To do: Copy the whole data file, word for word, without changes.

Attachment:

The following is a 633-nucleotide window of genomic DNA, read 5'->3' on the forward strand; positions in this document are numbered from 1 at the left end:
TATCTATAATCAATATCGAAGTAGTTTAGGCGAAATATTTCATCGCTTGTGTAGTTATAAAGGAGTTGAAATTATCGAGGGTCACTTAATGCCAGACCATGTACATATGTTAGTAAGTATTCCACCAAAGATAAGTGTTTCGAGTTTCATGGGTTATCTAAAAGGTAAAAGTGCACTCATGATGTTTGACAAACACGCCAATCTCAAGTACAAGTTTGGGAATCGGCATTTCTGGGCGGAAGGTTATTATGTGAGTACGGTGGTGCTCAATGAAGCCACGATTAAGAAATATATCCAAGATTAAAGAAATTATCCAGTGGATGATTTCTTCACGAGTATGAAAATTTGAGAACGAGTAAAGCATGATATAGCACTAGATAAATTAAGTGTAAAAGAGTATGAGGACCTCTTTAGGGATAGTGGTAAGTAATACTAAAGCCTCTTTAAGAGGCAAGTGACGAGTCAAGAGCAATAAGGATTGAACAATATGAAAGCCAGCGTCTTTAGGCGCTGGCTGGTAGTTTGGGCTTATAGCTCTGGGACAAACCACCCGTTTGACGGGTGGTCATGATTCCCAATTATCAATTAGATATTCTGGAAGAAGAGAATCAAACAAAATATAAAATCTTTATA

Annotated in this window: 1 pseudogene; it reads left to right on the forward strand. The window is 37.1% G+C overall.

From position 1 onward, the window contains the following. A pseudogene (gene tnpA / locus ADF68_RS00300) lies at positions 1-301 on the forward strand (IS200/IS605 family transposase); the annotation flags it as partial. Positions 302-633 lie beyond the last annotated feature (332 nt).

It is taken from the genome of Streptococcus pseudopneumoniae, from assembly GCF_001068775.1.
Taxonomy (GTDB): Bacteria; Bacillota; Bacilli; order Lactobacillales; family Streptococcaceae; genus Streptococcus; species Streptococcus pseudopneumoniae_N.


The following is a 633-nucleotide window of genomic DNA, read 5'->3' on the forward strand; positions in this document are numbered from 1 at the left end:
TATCTATAATCAATATCGAAGTAGTTTAGGCGAAATATTTCATCGCTTGTGTAGTTATAAAGGAGTTGAAATTATCGAGGGTCACTTAATGCCAGACCATGTACATATGTTAGTAAGTATTCCACCAAAGATAAGTGTTTCGAGTTTCATGGGTTATCTAAAAGGTAAAAGTGCACTCATGATGTTTGACAAACACGCCAATCTCAAGTACAAGTTTGGGAATCGGCATTTCTGGGCGGAAGGTTATTATGTGAGTACGGTGGTGCTCAATGAAGCCACGATTAAGAAATATATCCAAGATTAAAGAAATTATCCAGTGGATGATTTCTTCACGAGTATGAAAATTTGAGAACGAGTAAAGCATGATATAGCACTAGATAAATTAAGTGTAAAAGAGTATGAGGACCTCTTTAGGGATAGTGGTAAGTAATACTAAAGCCTCTTTAAGAGGCAAGTGACGAGTCAAGAGCAATAAGGATTGAACAATATGAAAGCCAGCGTCTTTAGGCGCTGGCTGGTAGTTTGGGCTTATAGCTCTGGGACAAACCACCCGTTTGACGGGTGGTCATGATTCCCAATTATCAATTAGATATTCTGGAAGAAGAGAATCAAACAAAATATAAAATCTTTATA

Annotated in this window: 1 pseudogene; it reads left to right on the forward strand. The window is 37.1% G+C overall.

From position 1 onward, the window contains the following. A pseudogene (gene tnpA / locus ADF68_RS00300) lies at positions 1-301 on the forward strand (IS200/IS605 family transposase); the annotation flags it as partial. Positions 302-633 lie beyond the last annotated feature (332 nt).

It is taken from the genome of Streptococcus pseudopneumoniae, from assembly GCF_001068775.1.
Taxonomy (GTDB): Bacteria; Bacillota; Bacilli; order Lactobacillales; family Streptococcaceae; genus Streptococcus; species Streptococcus pseudopneumoniae_N.